• 3-DNS module documentation
    This section includes links to the 3-DNS Administrator Guide and the 3-DNS Reference Guide.  In addition to the links to the guides, there are links to the release notes and man pages.

Setting up fail-over for a BIG-IP Controller with the 3-DNS module installed
You can set the controller to fail over if the 3-DNS service stops running. To do this, you must set the Common.Bigip.Failover.On3dnsfail key to 1. When you set this key to 1, the BIG-IP Controller fails over when the 3-DNS service (3dnsd) is stopped, typically by issuing the 3ndc stop command.  This setting applies only to a redundant pair of BIG-IP Controllers, each running the 3-DNS module, and having the shared interface address registered with InterNIC.

Changing feature sets with the combined product version of the BIG-IP Controller
The BIG-IP Controller Load Balancer, FireGuard, and Cache Load Balancer feature sets are now on a single platform.  You can select which feature set you want to use when you run the First-Time Boot utility.  You can change the feature set at a later date by rerunning the First-Time Boot utility and selecting a different feature set.  It is important to note that you must reconfigure the controller if you change the feature set.

Configuring network SNATs
You can now specify a SNAT where the original address is a network.  For example, if you want to configure a SNAT translation to 192.168.2.45 for all addresses in the Class C network 192.168.1, type the following commands.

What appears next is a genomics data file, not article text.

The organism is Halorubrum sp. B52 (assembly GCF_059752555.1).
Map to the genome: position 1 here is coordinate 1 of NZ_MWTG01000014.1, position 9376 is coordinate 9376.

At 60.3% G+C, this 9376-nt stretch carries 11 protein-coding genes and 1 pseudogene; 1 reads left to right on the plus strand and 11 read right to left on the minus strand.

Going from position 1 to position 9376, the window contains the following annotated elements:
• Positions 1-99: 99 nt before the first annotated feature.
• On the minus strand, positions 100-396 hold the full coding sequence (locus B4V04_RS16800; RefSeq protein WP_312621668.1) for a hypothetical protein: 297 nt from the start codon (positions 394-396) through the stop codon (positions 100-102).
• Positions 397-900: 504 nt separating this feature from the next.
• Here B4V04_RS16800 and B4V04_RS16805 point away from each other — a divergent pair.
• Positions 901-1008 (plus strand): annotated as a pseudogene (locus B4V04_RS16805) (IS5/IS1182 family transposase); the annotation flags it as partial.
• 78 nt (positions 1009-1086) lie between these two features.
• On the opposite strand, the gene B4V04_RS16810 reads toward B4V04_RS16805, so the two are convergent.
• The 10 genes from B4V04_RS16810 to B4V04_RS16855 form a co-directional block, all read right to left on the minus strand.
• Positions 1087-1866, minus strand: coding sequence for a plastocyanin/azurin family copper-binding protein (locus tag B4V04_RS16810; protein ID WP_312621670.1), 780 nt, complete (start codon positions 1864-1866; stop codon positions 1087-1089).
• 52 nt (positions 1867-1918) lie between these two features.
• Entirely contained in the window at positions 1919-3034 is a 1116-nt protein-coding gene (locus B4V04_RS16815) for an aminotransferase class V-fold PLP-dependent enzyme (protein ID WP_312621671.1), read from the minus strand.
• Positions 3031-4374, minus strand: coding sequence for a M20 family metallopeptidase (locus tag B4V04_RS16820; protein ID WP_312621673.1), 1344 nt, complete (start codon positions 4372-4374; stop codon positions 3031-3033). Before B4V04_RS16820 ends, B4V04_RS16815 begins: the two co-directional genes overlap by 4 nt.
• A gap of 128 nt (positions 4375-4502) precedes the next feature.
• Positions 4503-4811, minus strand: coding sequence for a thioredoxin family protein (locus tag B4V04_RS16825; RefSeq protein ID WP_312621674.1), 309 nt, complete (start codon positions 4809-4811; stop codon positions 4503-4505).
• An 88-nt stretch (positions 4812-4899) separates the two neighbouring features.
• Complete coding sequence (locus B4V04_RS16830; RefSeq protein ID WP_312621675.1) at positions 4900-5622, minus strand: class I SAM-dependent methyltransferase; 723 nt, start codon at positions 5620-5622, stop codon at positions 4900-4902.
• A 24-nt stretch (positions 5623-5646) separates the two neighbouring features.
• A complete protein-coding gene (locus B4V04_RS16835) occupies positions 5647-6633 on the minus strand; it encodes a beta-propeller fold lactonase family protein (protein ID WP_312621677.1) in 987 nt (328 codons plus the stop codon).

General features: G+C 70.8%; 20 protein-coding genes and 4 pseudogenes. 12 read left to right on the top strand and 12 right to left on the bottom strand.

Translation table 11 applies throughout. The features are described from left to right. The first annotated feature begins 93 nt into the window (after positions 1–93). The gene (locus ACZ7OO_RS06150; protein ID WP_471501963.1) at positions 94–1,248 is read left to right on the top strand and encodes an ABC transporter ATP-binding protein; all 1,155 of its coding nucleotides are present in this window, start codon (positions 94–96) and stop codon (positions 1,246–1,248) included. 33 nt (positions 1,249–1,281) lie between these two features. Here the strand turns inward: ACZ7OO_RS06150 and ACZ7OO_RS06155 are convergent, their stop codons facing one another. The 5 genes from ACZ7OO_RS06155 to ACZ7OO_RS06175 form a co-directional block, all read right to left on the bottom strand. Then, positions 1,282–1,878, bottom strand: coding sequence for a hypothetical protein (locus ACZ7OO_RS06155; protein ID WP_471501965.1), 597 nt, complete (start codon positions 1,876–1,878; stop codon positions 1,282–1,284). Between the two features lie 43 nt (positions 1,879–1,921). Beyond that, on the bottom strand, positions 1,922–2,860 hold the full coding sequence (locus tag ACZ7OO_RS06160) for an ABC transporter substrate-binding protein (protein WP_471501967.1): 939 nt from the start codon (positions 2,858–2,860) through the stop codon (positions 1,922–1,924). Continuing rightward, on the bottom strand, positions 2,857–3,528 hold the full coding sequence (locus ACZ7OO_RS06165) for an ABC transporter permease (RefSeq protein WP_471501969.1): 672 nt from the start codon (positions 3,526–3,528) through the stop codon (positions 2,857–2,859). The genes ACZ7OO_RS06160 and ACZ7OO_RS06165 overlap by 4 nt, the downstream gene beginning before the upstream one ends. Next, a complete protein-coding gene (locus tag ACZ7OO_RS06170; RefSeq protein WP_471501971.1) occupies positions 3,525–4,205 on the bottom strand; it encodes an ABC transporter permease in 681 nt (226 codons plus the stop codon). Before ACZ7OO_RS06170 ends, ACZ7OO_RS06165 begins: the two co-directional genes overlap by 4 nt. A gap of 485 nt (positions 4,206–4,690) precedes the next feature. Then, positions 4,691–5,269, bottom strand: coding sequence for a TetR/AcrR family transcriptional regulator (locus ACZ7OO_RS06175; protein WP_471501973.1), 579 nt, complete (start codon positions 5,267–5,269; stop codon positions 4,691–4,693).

snat map 192.168.1.0 to 192.168.2.45
snat 192.168.1.0 netmask 255.255.255.0

The netmask for an original address is applicable only when it specifies a network when combined with the original address.  In other words, if the netmask specified for the original address results in the host portion of the original address being all zeros, then the netmask is saved; otherwise it is ignored.

Support for IEEE 802.1p Quality of Service (QoS) and Type of Service (ToS)
The BIG-IP Controller can load balance traffic based on the Quality-of-Service (QoS), or Type-of-Service (ToS) field.  The BIG-IP Controller also has the ability to set the QoS or ToS field, on outbound traffic, if it is not already defined.

    Pool and rule support for Quality of Service (QoS)

    The QoS standard is a means by which network equipment can identify and treat traffic differently based on an identifier.  As traffic enters the site, the QoS level can be set by the controller.  The BIG-IP Controller can apply a rule and send the traffic to different pools of servers based on the Quality of Service level.

    The BIG-IP Controller can tag outbound traffic (the return packets based on an HTTP GET) based on the QoS value set in the pool.  That value is then inspected by upstream devices and given appropriate priority.  Based on a rule, the controller can examine incoming traffic to see if it has a particular QoS or ToS tag in the header. The controller can then make a rule-based load balancing decision based on that tag.

    There are two main usages for this feature:

    • Setting the QoS value on a packet based on which pool was selected for that packet.

      The following shows how to configure a pool for the first type of usage. In this example, the QoS tag will be set to 3 when sending packets to the client, and the tag will be set to 4 when packets are sent to the server. 

      pool http_pool {
          link_qos to client 3
          link_qos to server 4